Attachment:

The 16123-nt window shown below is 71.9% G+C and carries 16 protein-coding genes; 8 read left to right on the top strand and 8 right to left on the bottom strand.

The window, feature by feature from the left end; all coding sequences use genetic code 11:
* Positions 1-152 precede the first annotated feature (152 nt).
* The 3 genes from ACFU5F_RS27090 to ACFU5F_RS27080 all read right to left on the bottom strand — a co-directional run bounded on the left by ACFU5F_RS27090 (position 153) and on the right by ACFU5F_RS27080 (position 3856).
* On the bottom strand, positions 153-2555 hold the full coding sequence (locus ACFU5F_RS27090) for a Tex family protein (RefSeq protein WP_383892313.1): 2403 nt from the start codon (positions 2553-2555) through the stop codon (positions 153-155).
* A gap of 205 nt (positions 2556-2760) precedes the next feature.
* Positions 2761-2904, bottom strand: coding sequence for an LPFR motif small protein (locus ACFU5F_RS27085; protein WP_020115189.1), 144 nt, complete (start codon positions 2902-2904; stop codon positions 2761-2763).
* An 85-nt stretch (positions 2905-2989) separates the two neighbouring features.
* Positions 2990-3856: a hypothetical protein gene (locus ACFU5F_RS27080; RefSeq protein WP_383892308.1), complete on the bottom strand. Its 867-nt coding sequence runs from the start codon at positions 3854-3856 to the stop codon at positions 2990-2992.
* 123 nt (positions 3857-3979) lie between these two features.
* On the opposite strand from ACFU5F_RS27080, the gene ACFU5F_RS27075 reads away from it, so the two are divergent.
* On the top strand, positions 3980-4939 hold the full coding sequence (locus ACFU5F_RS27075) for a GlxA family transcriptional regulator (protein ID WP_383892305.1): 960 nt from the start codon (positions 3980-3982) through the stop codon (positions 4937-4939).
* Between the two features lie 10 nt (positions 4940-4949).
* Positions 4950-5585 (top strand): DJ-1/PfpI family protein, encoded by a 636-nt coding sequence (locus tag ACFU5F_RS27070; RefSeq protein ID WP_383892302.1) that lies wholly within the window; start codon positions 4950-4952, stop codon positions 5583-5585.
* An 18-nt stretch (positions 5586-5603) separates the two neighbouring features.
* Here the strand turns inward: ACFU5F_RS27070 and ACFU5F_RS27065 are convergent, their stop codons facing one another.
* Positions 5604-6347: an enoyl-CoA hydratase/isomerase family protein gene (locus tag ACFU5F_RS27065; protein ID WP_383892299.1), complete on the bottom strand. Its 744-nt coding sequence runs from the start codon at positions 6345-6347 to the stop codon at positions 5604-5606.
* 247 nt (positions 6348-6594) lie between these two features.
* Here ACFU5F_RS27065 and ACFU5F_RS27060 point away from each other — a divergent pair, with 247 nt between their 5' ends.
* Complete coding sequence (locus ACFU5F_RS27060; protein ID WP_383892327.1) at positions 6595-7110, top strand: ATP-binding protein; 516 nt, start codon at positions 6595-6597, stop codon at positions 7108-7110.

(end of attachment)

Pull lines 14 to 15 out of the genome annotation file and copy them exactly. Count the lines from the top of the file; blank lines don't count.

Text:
* Positions 4950-5585 (top strand): DJ-1/PfpI family protein, encoded by a 636-nt coding sequence (locus tag ACFU5F_RS27070; RefSeq protein ID WP_383892302.1) that lies wholly within the window; start codon positions 4950-4952, stop codon positions 5583-5585.
* An 18-nt stretch (positions 5586-5603) separates the two neighbouring features.